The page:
Here is a huge city with a storied past and frenetic present. At the heart of north India, Delhi is home to 21 million people and serves as the country’s hub for government, commerce and tourism. It offers many major sights, packed and ancient neighborhoods, street foods galore, and plenty of adventure. Which means that if you’re a backpacker with gumption you’ll never run out of things to do. But as a major urban center, the city is completely unapologetic about its raw, hectic, tremendously overwhelming state, so the faint of heart may elect only to pass through.
During our time in Delhi we stayed in the Paharganj neighborhood, which is centrally located and a great starting point for most of the key sights. As a backpacker’s haunt, there are many inexpensive hotels and eateries hidden away in the tiny, winding streets off the main road in Paharganj. This is one area where you should definitely steer clear of the restaurants that Lonely Planet recommends. Our theory is that the moment a place shows up in LP, the prices skyrocket and the quality boards a downward spiral of half-cooked eggs, mushy vegetables, and insipid, spiceless imitations of the local cuisine. Fortunately in the major cities there are always locals, which means there is always good food if you look hard enough. But, I digress. This article is about sightseeing!
If you stay in neighborhoods like Paharganj and use the city’s modern and efficient metro, you can absorb much of what Delhi has to offer in a short period of time. The best part is that you can go almost anywhere on a tight budget if you don’t mind a fair bit of walking around and dodging vehicles. Just make sure to continuously look both ways – not only on the roadways, but even on the sidewalks, as drivers don’t always see the distinction. If you absolutely have to cross a major street, it’s best to shadow groups of Indians (preferably women and children) who know how to navigate through the traffic.
Only a short Rs.8 ($0.15) metro ride away from Central Delhi, the Lotus Temple is one of only eight Bahá’í Houses of Worship in the world. The temple is open to all people regardless of religious belief, and it’s free too – they didn’t even ask for fees to store our shoes as we walked around. Like all Bahá’í temples, the building is nine-sided and circular in shape. It is composed of 27 freestanding “petals” arranged in clusters of three to form the nine walls, encircling up to 2,500 worshippers in marble that was brought all the way from Greece.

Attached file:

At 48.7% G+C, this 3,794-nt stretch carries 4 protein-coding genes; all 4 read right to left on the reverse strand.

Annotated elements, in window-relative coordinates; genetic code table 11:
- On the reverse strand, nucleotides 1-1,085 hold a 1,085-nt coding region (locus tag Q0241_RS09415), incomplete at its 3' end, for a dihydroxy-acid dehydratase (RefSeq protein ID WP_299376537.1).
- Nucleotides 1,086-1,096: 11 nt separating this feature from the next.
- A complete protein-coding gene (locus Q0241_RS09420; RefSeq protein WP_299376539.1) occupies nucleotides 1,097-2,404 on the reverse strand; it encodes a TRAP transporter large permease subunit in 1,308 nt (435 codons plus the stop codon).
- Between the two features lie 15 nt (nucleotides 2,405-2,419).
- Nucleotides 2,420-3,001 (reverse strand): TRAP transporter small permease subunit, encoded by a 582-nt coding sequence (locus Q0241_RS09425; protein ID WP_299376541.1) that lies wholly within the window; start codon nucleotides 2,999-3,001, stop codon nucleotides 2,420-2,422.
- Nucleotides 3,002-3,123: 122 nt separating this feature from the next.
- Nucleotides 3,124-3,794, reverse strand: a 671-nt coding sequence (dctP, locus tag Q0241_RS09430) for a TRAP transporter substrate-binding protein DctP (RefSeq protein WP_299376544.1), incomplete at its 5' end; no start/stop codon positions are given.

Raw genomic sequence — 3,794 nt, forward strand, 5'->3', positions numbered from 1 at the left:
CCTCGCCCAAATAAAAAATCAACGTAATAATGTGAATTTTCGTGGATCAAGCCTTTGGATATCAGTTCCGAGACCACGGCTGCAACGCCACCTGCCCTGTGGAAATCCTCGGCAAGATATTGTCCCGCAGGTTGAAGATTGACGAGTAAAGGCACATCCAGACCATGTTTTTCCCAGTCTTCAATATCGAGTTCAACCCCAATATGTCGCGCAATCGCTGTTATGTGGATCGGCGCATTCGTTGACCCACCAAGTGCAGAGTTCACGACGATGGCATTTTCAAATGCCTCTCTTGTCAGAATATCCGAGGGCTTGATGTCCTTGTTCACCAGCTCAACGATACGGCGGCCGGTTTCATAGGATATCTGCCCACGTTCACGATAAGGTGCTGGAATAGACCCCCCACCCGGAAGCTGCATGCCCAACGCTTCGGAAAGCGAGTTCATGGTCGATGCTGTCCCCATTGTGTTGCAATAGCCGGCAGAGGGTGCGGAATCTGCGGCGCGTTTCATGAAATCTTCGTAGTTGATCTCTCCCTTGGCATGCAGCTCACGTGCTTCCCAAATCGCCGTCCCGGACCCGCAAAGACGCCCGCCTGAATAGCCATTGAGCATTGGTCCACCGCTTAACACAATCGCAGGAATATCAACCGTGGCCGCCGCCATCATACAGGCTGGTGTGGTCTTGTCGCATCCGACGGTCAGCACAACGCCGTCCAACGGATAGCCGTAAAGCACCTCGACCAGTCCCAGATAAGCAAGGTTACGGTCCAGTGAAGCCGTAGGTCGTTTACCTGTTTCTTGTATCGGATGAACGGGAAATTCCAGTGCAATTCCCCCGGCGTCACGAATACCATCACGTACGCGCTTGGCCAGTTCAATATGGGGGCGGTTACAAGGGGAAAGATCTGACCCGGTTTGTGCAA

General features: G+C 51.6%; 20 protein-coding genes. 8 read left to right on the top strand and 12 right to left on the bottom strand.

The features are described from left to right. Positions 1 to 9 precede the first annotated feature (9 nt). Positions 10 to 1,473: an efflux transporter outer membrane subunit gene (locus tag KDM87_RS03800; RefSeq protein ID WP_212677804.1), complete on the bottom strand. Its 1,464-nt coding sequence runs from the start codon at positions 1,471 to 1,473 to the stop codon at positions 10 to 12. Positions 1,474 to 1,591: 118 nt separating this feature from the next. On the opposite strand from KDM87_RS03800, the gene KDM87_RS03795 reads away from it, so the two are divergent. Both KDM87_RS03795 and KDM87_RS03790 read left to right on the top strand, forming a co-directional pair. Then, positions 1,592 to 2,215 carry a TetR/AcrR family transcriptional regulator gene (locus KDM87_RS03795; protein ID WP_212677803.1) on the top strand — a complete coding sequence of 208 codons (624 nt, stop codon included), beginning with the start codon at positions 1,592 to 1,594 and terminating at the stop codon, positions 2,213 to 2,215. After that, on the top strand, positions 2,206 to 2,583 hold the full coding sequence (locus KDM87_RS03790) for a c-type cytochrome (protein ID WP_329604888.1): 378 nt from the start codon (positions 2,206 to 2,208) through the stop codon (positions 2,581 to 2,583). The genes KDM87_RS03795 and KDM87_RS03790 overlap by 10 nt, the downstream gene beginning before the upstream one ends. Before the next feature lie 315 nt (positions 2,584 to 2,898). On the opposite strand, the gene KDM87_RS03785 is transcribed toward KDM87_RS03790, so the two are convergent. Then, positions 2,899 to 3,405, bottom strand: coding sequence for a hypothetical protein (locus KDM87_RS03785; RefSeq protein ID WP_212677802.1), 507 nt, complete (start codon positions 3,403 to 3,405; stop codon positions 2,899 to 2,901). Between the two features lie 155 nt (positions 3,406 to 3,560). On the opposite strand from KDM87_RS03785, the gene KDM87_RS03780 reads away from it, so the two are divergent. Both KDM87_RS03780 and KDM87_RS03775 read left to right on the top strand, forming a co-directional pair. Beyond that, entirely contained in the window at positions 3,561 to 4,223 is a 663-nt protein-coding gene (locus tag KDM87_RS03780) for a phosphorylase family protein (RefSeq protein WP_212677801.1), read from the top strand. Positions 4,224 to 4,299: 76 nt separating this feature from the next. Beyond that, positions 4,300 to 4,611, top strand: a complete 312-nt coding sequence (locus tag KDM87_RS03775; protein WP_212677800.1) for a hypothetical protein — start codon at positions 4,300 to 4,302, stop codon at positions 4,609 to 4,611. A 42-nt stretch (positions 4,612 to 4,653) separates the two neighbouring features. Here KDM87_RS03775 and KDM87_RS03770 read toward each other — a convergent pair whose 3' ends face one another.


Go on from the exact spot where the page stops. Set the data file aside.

The nine pools and gardens that surround the temple are beautifully maintained, and provide a nice respite from the noise and pollution of the city. Given its splendor and proximity to Delhi, it’s little wonder that the temple is one of the most visited sites in the world, surpassing both the Taj Mahal and the Eiffel Tower in the early 2000’s.
Gandhi Smriti, formerly known as the Birla House, is where Mahatma Gandhi spent the last few months of his life, and where he was assassinated on January 30, 1948. It now serves as a poignant memorial to one of the most compelling figures of the twentieth century, with exhibits detailing Gandhi’s vision and showcasing his few worldly possessions.
Visitors are free to wander the building and grounds learning about how Gandhi lived, and to trace his final steps from the house to the courtyard where he met his untimely end.
Admission to the Birla House is free, and photos are allowed. If you’re in Delhi, this one is a must-see – not only to learn about all that Gandhi did for India, but to remember the man who pioneered nonviolent direct action and influenced other leaders like Martin Luther King, Jr. (As a side-note, we watched the 1982 film Gandhi before arriving to Delhi, and it helped us appreciate how special Gandhi Smriti really is).
Not far from Gandhi Smirti is India Gate . Inspired by the Arc de Triomphe in Paris, it serves as a war memorial and prominent Delhi landmark.
The Red Fort is also close by, although we just snapped photos from outside after the rickshaw incident sapped our energy for the day.
A friend of ours describes Old Delhi (or is it India in general?) as “an assault on all five senses with a new problem every minute,” and perhaps this isn’t far from the truth. The neighborhood is grimy, intimidating and noisy. But no visit to Delhi is complete without a half-day excursion through the clamor and clatter of Chandni Chowk. The area has 2,500 shops, and it’s one of the oldest and most active markets in India. If you visit when it’s busy (which is basically always), be prepared to claw your way through the streets, which are choked with thousands of people and shops with their goods spilling out onto the roads. It makes for terrific window-shopping and people watching. There’s also a great wholesale spice market called Khari Baoli, which has been operating in much the same way for centuries.
If you find yourself in Old Delhi, make sure to stop into the original Haldiram’s Restaurant for a dish called Raj Kachori. Classified as a chaat (snack), this treat consists of a puffy hollow fried shell filled with potatoes, curd, chutney and spices. Your taste buds will be simultaneously delighted and confused. My mouth is watering just thinking about the savory, sweet, crispy, delicious combinations that make this dish so glorious. Yummmm.
Even though we spent almost a week there, we definitely only scratched the surface with Delhi. Maybe we’ll be back for more in the future, if we work up the nerve to return!